Put Color Theory to Work in Your Photos

Learning color theory is traveling a road that, if you go too far too fast, will make you feel a bit like Alice — who, after eating a strange piece of cake and growing so enormously tall that she could no longer see her own feet, uttered the famous words, “Curiouser and curiouser.”


Origins of Color Theory

Depending on which books you read and how far in history you go back, the story of color theory includes, among other notable characters, Leone Battista Albeirti (c. 1435), Leonard da Vinci (c. 1490) and even Johann Wolfgang von Goethe, who in 1810 published a 1,400-page treatise on color.

If you want to go back even further, you could drag in the ancient Egyptians, whose color theories were so strictly tied to religion that artists were told which colors they could use for certain subjects — and any variations from those options were severely frowned upon. And we all know just how severely the ancient Egyptians could frown upon things they didn’t like.

For photographers, however, perhaps the most significant study of color begins with Sir Isaac Newton, who in the late 1660s used a prism to divide light into the color spectrum with which we are all so familiar today (but that probably had some of Newton’s contemporaries muttering the word “witch” behind his back).

Newton, not being one to leave a good thing half done, then joined the ends of that linear spectrum into a circle, thus creating the prototype for the color wheel that artists and photographers use today.

The Color Wheel

The color wheel is essentially a visual representation of the colors in the spectrum, and it has many interesting uses. The primary practical use for photographers is to help us study the visual and psychological impact of various color combinations.

Pink and violet live in harmony on the color wheel.

It’s a fascinating topic — one you could spend a lifetime studying. But being aware of just a few of the potential combinations of colors will enable you to choose themes to enhance and manipulate the mood of your photos.

Here are five basic color themes:

1. Monochromatic color. This is the use of a single color (or very closely related colors) on the color wheel in various intensities and levels of saturation. If you were photographing ferns on the forest floor, for example, you might tighten the composition to limit your palette to a variety of shades of green. Monochromatic color schemes are often interpreted as very soothing or calm.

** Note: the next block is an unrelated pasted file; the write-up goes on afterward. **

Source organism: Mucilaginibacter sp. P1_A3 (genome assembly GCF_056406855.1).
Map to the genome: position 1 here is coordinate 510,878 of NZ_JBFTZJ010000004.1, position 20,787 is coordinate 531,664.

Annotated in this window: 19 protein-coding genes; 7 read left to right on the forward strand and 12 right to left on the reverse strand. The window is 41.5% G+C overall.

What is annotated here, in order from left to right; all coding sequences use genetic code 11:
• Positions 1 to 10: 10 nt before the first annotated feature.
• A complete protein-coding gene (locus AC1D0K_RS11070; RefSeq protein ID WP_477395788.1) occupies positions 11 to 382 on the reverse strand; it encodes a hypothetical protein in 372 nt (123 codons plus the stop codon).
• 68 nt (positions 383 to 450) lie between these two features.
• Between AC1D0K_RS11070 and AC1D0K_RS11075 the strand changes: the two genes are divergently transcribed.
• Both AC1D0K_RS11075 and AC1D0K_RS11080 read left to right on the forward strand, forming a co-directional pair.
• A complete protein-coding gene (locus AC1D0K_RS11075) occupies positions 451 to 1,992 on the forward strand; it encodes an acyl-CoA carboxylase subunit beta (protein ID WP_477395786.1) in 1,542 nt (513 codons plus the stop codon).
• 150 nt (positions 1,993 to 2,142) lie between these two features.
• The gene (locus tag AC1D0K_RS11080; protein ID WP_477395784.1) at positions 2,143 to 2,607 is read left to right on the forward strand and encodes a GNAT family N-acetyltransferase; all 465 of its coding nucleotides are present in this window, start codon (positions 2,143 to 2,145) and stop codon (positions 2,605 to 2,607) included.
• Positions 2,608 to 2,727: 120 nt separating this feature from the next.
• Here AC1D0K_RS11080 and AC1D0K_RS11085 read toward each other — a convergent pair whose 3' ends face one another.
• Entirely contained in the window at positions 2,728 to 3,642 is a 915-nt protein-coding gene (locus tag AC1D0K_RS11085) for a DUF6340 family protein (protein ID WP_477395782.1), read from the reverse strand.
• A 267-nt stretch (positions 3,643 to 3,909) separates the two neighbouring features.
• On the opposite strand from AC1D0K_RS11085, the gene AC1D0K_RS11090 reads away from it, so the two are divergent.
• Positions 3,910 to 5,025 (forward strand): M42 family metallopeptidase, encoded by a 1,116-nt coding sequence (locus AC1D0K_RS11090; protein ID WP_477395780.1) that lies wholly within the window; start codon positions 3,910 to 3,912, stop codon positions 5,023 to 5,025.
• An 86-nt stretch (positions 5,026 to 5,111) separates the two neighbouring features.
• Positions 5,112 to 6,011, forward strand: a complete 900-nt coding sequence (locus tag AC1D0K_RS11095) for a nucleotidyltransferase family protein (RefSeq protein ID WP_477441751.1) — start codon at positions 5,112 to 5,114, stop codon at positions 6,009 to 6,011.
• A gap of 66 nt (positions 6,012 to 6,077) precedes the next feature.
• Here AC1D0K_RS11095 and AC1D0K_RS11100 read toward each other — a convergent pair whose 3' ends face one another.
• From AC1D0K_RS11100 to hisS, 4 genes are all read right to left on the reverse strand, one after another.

2. Analogous or harmonious colors. These are colors that are adjacent to one another on the color wheel. In the photo of petunias above, for example, the pinks and violets are very close to one another on the color wheel and, in fact, gradually merge into one another on blended color wheels. As with monochromatic colors, adjacent colors tend to create a feeling of harmony and peacefulness. Because these color pairs are often found occurring naturally in nature, landscape designers and florists are big on analogous color combinations.

3. Complementary colors. These are two colors that are opposite each other on the color wheel and that typically compete with one another. You might photograph a warm tone (yellow) ball of yarn contrasting with a cooler one (blue), for instance, in a still life. Complementary colors draw attention because of their inherent visual contrast.

4. Split complementary colors. This is where you use a particular color and the two colors adjacent to its complement. If green were your main color, for example, then red would be its complement. The two colors on either side of red would be the adjacent colors. A split complementary color scheme provides good contrast, but without being as brash as a straight two-color contrast.

5. Triadic colors. These are three colors equally spaced around the color wheel–red, yellow and blue, for instance. The combination of these three colors tends to create an interesting feeling of both contrast and harmony and tends to make compositions look more balanced. Still life and product photographers often use a triadic color scheme for that reason; it’s both vibrant and attractive.

There are actually a few more color combinations that you can read about online or in a good color book, but like I said at the outset, the further in you go, the more your head may begin to spin.

Not to worry, though. As with Alice, eventually your thoughts will shrink back to normal size and the world will start to make sense once again.

5 Responses to “Put Color Theory to Work in Your Photos”

  1. What a great post. It's high time I did some freashening up in the colour department. This is just the nudge I needed, thanks!

  2. Well put - nice n simple but covers a lot!

  3. Thanks Dale, I'm honored. I just looked at your site and your work is incredible! I'll be looking at your photos all afternoon 🙂 jeff

  4. Adobe Kuler is a great tool for finding colours that match in all the above themes.

  5. Hi Jeff,

    Nice article on colour theory and its application. You remarked"There are actually a few more color combination s that you can read about online or in a good color book" Can you tell us the links and book titles? I am interested to read further.

    Thank you for the article and your guidance.

    Santosh K. Patra

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